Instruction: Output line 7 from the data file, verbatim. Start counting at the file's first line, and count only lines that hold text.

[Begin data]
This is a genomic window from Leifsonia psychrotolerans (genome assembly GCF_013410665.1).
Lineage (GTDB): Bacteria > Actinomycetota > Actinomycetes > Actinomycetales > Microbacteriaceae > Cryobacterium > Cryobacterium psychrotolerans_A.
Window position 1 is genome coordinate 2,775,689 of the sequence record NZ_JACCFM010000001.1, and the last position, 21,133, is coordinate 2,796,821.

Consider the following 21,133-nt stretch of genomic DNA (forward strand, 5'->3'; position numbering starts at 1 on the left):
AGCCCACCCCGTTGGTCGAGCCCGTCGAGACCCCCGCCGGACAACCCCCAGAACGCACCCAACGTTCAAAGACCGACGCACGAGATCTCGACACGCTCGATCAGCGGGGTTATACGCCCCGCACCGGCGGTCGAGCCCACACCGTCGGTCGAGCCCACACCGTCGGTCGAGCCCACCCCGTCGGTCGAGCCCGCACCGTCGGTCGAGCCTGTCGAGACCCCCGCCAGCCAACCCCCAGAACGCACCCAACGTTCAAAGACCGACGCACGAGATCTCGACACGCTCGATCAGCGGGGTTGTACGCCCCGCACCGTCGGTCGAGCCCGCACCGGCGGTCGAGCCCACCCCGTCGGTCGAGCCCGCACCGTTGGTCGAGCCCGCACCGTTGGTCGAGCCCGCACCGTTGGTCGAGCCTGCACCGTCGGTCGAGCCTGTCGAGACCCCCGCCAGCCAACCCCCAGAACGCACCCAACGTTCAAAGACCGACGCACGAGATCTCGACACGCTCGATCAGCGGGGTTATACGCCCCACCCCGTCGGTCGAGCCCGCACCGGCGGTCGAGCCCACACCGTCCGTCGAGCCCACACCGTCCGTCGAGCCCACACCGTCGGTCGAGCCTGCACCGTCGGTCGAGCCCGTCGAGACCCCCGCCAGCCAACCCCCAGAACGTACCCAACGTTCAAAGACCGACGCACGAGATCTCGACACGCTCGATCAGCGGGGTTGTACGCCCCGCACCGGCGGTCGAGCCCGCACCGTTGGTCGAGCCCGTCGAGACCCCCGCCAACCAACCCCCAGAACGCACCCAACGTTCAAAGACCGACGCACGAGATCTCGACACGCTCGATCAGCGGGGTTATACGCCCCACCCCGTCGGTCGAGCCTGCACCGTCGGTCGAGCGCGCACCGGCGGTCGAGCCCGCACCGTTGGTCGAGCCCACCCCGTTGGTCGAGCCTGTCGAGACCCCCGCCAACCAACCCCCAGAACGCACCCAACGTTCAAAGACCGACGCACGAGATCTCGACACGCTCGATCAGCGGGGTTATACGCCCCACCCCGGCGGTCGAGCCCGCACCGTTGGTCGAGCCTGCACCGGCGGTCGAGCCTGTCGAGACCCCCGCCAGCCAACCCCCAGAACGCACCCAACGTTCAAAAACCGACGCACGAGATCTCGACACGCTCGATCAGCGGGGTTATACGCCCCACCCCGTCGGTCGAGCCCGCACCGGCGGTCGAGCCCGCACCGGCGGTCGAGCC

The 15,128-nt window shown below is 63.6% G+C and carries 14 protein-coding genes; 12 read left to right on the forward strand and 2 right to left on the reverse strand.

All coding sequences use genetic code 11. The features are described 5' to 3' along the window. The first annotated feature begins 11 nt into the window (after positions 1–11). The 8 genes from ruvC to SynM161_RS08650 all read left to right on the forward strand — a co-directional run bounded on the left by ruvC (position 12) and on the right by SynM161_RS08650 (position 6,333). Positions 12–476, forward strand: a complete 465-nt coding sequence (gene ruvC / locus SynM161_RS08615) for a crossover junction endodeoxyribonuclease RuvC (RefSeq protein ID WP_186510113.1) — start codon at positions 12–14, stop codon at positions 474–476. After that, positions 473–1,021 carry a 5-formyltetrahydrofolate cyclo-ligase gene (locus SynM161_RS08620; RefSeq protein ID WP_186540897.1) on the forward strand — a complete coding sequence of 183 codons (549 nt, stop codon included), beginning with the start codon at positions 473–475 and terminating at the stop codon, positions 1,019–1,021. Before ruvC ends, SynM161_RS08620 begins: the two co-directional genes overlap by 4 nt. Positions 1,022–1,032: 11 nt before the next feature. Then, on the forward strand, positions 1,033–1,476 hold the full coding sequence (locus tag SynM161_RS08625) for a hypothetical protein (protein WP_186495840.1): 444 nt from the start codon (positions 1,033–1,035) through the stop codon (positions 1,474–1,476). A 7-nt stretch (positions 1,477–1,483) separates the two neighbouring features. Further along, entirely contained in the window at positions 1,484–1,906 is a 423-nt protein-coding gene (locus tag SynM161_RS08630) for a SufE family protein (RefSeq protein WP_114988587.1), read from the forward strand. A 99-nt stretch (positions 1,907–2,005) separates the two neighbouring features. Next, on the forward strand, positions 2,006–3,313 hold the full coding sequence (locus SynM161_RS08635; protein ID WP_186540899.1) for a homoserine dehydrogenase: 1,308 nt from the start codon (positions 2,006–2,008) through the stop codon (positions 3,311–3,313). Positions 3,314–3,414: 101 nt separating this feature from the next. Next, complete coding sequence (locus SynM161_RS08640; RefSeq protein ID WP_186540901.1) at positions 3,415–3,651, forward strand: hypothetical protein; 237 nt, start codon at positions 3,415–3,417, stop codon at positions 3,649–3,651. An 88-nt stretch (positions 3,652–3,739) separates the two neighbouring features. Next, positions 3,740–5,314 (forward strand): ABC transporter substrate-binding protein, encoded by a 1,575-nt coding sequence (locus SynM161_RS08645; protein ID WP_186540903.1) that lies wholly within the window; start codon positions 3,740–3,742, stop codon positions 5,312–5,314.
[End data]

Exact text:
All coding sequences use genetic code 11. The features are described 5' to 3' along the window. The first annotated feature begins 11 nt into the window (after positions 1–11). The 8 genes from ruvC to SynM161_RS08650 all read left to right on the forward strand — a co-directional run bounded on the left by ruvC (position 12) and on the right by SynM161_RS08650 (position 6,333). Positions 12–476, forward strand: a complete 465-nt coding sequence (gene ruvC / locus SynM161_RS08615) for a crossover junction endodeoxyribonuclease RuvC (RefSeq protein ID WP_186510113.1) — start codon at positions 12–14, stop codon at positions 474–476. After that, positions 473–1,021 carry a 5-formyltetrahydrofolate cyclo-ligase gene (locus SynM161_RS08620; RefSeq protein ID WP_186540897.1) on the forward strand — a complete coding sequence of 183 codons (549 nt, stop codon included), beginning with the start codon at positions 473–475 and terminating at the stop codon, positions 1,019–1,021. Before ruvC ends, SynM161_RS08620 begins: the two co-directional genes overlap by 4 nt. Positions 1,022–1,032: 11 nt before the next feature. Then, on the forward strand, positions 1,033–1,476 hold the full coding sequence (locus tag SynM161_RS08625) for a hypothetical protein (protein WP_186495840.1): 444 nt from the start codon (positions 1,033–1,035) through the stop codon (positions 1,474–1,476). A 7-nt stretch (positions 1,477–1,483) separates the two neighbouring features. Further along, entirely contained in the window at positions 1,484–1,906 is a 423-nt protein-coding gene (locus tag SynM161_RS08630) for a SufE family protein (RefSeq protein WP_114988587.1), read from the forward strand. A 99-nt stretch (positions 1,907–2,005) separates the two neighbouring features. Next, on the forward strand, positions 2,006–3,313 hold the full coding sequence (locus SynM161_RS08635; protein ID WP_186540899.1) for a homoserine dehydrogenase: 1,308 nt from the start codon (positions 2,006–2,008) through the stop codon (positions 3,311–3,313). Positions 3,314–3,414: 101 nt separating this feature from the next. Next, complete coding sequence (locus SynM161_RS08640; RefSeq protein ID WP_186540901.1) at positions 3,415–3,651, forward strand: hypothetical protein; 237 nt, start codon at positions 3,415–3,417, stop codon at positions 3,649–3,651. An 88-nt stretch (positions 3,652–3,739) separates the two neighbouring features. Next, positions 3,740–5,314 (forward strand): ABC transporter substrate-binding protein, encoded by a 1,575-nt coding sequence (locus SynM161_RS08645; protein ID WP_186540903.1) that lies wholly within the window; start codon positions 3,740–3,742, stop codon positions 5,312–5,314.